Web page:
How can this happen? As any economist will tell you, decisions are made on the margin. A person consumes a lighting program defined by the rate of lighting (lumens), volume (square footage illuminated) and duration  (hours of illumination) and as the marginal cost of expanding that program decreases relative to other goods, that person will increase their consumption of light.

In the end we, and perhaps even the neo-Malthusians, will see the light. I, however, am not waiting for the LED to supplant the CFL but instead am depending on old-fashioned economic phenomena of incentives and trade to keep me supplied with evil incandescent bulbs. I am very sure that the Mohawk Indians or someone like them will soon branch out from selling over-taxed cigarettes and enter the incandescent lighting business.

Posted by Bob

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Stimulus II – Beyond Parody

The President has announced a second stimulus which, by the way, is not referred to as a stimulus, given the success of stimulus I. It is being referred to as an infrastructure rebuilding program, or some such thing. The purpose is not to stimulate the economy before the election; it is too late for that, but to get some positive ink portraying the Republicans as dyed-in-the-wool obstructionists. There are many good reasons for questioning this $50 billion largess.

I have always found it odd that Democrats, in particular, push for fixing roads and bridges during a recession. They quote studies that say our infrastructure is crumbling which, I’ll agree, is probably correct. However, it was crumbling even faster before the recession when it had more vehicles plying their way across it. Where was the concern, then? If the recession hadn’t occurred they would be in even worse shape. Obama also mentioned redoing airport runways. Are we to understand that planes are landing on crumbling landing strips. Where are the FAA and the transportation safety boards? The railroads are also being included in this spending spree. I thought they were privately owned.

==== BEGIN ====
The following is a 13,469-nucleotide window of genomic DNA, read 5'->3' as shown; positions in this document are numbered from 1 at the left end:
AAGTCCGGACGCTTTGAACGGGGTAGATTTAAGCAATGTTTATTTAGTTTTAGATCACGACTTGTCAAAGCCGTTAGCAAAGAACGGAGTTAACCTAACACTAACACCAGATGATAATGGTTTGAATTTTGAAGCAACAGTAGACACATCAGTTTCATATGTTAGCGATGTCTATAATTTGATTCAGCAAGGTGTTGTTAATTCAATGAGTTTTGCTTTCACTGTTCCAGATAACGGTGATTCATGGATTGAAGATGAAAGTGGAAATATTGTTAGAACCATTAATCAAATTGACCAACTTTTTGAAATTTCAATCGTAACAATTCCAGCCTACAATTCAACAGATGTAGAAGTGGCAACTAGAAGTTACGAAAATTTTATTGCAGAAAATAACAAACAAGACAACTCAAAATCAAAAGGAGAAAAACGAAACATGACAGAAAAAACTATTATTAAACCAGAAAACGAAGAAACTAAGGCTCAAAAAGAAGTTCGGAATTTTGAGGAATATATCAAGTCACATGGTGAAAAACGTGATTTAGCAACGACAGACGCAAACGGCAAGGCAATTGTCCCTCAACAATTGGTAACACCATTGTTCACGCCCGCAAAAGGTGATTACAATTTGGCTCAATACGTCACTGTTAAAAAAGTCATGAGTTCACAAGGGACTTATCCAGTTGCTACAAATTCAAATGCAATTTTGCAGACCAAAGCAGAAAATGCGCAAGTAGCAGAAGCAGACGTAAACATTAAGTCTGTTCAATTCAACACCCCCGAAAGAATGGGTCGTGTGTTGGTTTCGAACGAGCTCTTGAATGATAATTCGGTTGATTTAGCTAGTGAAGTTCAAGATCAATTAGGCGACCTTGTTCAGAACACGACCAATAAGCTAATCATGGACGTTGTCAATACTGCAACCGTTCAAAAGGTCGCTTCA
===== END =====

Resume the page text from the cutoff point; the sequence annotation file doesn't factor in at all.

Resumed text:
Government bodies have done this for years: pushing off maintenance and repair because doing it would require either raising taxes or, shudders, restraining spending elsewhere. Runways, roads, and bridges are physical capital that need to be maintained and upgraded on a regular ongoing basis, not an episodic one whose primary goal is to obtain votes or campaign contributions.

Attempting to use infrastructure projects to boost the economy is doomed to utter failure. A critical complaint about government spending to counteract recessions is the lag between the approval of spending funds and the actual spending. Infrastructures are at the extreme end of this spectrum. By their very nature they are long-lived with the funds entering the economy relatively slowly. This round of projects is to be a six-year endeavor. The unemployed won’t be with us if they have to wait that long for the economy to turn around.

A second point is the question of whether or not we should put all of our stimulus funds into one sector: civil engineering projects. On the margin does the citizenry think this is the most critical area to devote resources to, today. I don’t know the answer, and it is doubtful we will ever find out. A third point is that these big infrastructure projects are not very good at getting people back to work. These projects tend to be very capital intensive so that for any given amount of stimulus dollars spent they increase employment less than many other activities would.